Radiation samples collected by the state air monitors at Sequoyah and Watts Bar nuclear plants last week detected radioactive isotopes from the Fukushima Dai-ichi nuclear crisis in Japan, but officials say there has been no threat to public health.
Tisha Calabrese-Benton, spokeswoman for the Tennessee Department of Environment and Conservation, said routine and ongoing air monitoring has shown the presence of very low levels of iodine 131, an isotope linked to the Japanese power plant.
"These detections are 1,000 to 10,000 times below any levels of concern," Calabrese-Benton said. "They are within the range expected and are far below levels of public health concern," she said.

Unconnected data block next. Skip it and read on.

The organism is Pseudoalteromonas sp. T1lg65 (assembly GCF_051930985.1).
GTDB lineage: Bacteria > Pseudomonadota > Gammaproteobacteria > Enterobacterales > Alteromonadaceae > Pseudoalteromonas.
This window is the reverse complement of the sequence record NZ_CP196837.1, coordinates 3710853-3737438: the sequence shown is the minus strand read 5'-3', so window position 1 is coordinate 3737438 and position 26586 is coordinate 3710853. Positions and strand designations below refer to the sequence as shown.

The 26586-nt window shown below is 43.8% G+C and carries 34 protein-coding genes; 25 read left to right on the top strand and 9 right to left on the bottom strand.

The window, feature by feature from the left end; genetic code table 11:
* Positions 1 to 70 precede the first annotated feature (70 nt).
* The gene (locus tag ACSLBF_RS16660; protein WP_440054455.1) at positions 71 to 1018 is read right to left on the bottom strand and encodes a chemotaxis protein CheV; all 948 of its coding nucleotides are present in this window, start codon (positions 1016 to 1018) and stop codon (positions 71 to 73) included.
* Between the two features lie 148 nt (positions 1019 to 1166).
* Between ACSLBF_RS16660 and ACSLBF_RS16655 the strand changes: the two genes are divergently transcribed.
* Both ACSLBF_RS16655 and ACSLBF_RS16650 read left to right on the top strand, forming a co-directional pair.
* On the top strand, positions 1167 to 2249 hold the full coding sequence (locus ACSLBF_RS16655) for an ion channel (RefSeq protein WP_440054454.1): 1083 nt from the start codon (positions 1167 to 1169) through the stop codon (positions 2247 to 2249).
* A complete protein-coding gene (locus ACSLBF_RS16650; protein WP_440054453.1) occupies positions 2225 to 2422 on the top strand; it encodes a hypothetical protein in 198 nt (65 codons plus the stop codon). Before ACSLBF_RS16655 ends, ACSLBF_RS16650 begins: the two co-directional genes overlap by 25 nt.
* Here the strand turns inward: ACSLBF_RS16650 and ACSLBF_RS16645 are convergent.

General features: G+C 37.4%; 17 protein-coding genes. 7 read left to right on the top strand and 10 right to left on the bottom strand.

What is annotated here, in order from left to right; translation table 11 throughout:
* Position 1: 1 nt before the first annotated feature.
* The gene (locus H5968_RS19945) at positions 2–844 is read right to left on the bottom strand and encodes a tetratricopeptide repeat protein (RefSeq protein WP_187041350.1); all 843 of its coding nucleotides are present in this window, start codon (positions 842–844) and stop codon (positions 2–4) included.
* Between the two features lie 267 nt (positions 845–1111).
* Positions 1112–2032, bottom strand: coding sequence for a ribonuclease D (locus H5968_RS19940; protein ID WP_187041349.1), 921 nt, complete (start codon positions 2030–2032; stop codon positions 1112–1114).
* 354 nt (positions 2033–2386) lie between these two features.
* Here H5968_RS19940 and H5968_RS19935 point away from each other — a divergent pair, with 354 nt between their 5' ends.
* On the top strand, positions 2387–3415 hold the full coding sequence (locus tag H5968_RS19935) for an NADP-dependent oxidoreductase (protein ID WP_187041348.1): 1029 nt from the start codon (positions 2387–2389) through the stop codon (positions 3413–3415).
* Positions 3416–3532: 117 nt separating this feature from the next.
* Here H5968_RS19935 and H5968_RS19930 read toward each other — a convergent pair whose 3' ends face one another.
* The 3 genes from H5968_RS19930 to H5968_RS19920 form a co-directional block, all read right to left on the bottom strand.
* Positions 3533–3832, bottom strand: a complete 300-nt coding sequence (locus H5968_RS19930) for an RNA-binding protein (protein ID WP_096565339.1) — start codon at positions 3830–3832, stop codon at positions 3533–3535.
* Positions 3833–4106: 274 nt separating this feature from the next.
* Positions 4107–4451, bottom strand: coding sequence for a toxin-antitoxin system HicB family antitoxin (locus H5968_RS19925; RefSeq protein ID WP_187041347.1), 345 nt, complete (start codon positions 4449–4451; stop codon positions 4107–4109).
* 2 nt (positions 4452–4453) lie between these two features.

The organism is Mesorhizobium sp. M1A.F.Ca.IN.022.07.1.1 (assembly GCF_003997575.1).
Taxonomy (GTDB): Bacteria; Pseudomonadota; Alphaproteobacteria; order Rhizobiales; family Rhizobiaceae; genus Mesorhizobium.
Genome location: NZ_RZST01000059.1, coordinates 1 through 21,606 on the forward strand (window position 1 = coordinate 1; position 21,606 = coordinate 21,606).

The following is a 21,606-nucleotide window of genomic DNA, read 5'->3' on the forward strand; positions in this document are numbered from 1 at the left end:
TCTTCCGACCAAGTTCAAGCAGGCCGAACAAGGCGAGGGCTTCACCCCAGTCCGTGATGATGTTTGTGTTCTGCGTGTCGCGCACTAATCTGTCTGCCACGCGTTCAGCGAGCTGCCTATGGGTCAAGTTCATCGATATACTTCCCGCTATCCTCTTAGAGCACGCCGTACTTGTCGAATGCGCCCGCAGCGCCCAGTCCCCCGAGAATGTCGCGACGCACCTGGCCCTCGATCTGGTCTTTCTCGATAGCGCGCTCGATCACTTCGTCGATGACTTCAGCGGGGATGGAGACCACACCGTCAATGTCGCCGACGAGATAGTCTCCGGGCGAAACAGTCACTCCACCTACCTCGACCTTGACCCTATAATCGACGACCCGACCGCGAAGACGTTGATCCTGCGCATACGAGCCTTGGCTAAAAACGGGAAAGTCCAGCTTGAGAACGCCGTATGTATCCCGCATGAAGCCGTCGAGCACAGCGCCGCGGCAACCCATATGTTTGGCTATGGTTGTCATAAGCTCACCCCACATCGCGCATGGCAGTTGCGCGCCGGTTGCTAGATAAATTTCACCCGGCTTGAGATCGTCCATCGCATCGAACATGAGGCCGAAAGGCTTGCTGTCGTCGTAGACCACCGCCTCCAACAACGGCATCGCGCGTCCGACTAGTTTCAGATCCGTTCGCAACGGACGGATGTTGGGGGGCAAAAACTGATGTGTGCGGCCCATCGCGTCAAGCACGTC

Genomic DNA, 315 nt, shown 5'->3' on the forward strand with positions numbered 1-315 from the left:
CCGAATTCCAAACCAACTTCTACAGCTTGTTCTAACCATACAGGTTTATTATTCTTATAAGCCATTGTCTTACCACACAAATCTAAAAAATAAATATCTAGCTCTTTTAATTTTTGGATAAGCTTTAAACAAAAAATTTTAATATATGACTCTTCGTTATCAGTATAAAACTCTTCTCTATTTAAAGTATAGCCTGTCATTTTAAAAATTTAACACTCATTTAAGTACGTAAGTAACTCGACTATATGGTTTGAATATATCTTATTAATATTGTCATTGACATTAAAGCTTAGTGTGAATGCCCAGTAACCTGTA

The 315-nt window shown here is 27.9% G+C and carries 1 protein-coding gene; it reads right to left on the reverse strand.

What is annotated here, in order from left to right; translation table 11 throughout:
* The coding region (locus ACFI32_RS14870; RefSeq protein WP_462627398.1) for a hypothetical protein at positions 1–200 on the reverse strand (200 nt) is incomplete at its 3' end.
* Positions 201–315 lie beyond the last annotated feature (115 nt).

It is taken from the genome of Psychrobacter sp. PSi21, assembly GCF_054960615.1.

Within hours after the announcement, Tennessee Department of Health Commissioner Susan R. Cooper in a news release said residents have no need to purchase or take potassium iodide, a chemical compound that can be used for short term protection of the thyroid gland from exposure to radioactive iodine, only one of many radioactive materials that may be released from a nuclear power plant.